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Raging fires, warmth wave and coronavirus: California is battling a number of crises

A Pacific Gas and Electric firefighter walks down a street as flames approach during the LNU Lightning Complex fire in Fairfield, California.

Josh Edelson | AFP | Getty Images

Major forest fires continued to spread across Northern California on Thursday as thousands more residents are forced to evict their homes and resource-scarce firefighters battle the flames.

California has been hit by nearly 11,000 lightning strikes that have caused more than 367 known fires across the state in the past few days, 26 of which are serious. The state's forest fire season is becoming increasingly devastating as climate change causes hotter, drier temperatures.

By Thursday morning, the LNU Lightning Complex Fire, a group of fires that had hit counties Napa, Sonoma, Lake, Yolo and Solano, had burned more than 124,000 acres and was 0% contained.

Travis Air Force Base in Solano County called for the mandatory evacuation of all "non-mission essential personnel". Four residents were injured and at least two people died. A helicopter pilot died after a crash attempting to drain water in Fresno County, and an employee of Pacific Gas & Electric died in Solano County.

California, which is in need of emergency resources, faces a number of crises this summer: fast-spreading fires, power outages, a suffocating heat wave, and a coronavirus pandemic that becomes more dangerous as smoke affects air quality.

The stifling heat wave that caused temperatures in the state over 100 degrees Fahrenheit for the past week has resulted in rolling power outages on the state's electrical grid.

Climate change has also extended the California fire season to most of the year as arid conditions, heat, and drought aggravate forest fires.

A view of the location of the Hennessey fire exploded Tuesday afternoon and doubled in minutes on August 19, 2020 in Vacaville, California.

Neal Waters | Anadolu Agency | Getty Images

In recent months, the state has struggled to prepare for a particularly busy fire season as the pandemic weighed on emergency resources.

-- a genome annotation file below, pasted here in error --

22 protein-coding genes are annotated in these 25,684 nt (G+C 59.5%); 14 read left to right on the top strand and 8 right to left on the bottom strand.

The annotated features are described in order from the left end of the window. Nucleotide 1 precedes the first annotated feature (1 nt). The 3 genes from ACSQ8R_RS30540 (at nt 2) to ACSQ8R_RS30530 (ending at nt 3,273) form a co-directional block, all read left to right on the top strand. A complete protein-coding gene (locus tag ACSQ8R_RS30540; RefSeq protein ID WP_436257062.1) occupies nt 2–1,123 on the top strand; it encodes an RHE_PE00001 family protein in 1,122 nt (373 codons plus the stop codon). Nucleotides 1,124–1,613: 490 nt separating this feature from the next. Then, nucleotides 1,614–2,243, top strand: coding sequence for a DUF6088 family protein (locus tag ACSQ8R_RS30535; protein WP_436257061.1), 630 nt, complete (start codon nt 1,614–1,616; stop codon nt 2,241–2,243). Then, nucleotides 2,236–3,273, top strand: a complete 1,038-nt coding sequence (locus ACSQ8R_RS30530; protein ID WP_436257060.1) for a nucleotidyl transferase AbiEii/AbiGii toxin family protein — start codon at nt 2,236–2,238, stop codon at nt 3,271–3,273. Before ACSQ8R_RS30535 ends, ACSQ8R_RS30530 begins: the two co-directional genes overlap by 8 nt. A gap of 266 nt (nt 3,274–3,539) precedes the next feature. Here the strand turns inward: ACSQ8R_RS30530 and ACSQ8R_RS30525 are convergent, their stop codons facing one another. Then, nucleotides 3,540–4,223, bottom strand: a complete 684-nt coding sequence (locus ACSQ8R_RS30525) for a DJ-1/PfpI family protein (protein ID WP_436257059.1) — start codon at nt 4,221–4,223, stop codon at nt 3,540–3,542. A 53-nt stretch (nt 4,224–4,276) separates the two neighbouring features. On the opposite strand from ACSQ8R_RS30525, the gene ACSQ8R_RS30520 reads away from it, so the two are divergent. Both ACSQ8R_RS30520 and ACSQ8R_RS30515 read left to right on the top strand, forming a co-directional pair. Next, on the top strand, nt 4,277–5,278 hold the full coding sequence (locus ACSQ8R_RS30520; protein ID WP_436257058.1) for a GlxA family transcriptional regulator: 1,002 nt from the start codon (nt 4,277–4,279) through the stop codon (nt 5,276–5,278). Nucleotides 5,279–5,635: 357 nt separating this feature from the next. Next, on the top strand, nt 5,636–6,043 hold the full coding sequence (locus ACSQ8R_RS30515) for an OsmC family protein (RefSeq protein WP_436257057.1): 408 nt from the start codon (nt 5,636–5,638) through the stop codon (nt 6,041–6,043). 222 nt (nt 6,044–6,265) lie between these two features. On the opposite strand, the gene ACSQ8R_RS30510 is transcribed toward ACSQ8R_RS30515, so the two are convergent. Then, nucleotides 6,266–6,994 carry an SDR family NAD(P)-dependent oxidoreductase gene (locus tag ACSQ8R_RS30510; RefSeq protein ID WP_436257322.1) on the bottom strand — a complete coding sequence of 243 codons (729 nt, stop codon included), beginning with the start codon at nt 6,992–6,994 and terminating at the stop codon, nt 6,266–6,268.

The combination of poor air quality from smoke and the spread of the coronavirus is dangerous: Polluted air makes people more susceptible to infections of the respiratory tract and weakens their immune system.

Studies show that coronavirus patients are more likely to die from the virus in areas with high air pollution.

About 130 firefighters from the California Department of Forestry and Fire Safety are in quarantine because they have either contracted or are exposed to the virus. More than 600,000 people have been infected with the virus in California.

Firefighters are particularly vulnerable to the virus because of the overcrowding of base camps during outbreaks that are breeding grounds for the spread of virus.

In the event of major fires, there is not much fire brigades can do to control the spread of the virus in base camps as staff shortages make it impossible to replace staff.

"My recommendation is that all California citizens be ready to go if it comes to wildfire," said Lynnette Round, a Cal Fire spokeswoman, on Wednesday.

"Residents have to pack their bags with their noses toward the driveway so you can leave quickly," she said. "Everyone should be ready to go, especially when you find yourself in a devastating area."

Vehicles catch fire in front of a burning house along Peaceful Glen Road during the Hennessy Fire in Solano County, California on Wednesday, August 19, 2020.

Philip Pacheco | Bloomberg | Getty Images

California Governor Gavin Newsom declared a state of emergency earlier this week to provide more help fighting the fires.

"We're experiencing fires like we haven't seen for many, many years," Newsom said on Wednesday.

California has had 6,754 fires so far this year, compared with about 4,000 around that time last year, the governor said.

The California National Guard is helping with relief efforts, and firefighting groups have called in 375 fire trucks from overseas to help fight the flames. The governors of Arizona and Texas have also sent resources to California to help with the fires.

Pacific Gas and Electric firefighters extinguish point fires as the LNU Lightning Complex fire burns through the area on August 19, 2020 in Fairfield, California.

Justin Sullivan | Getty Images

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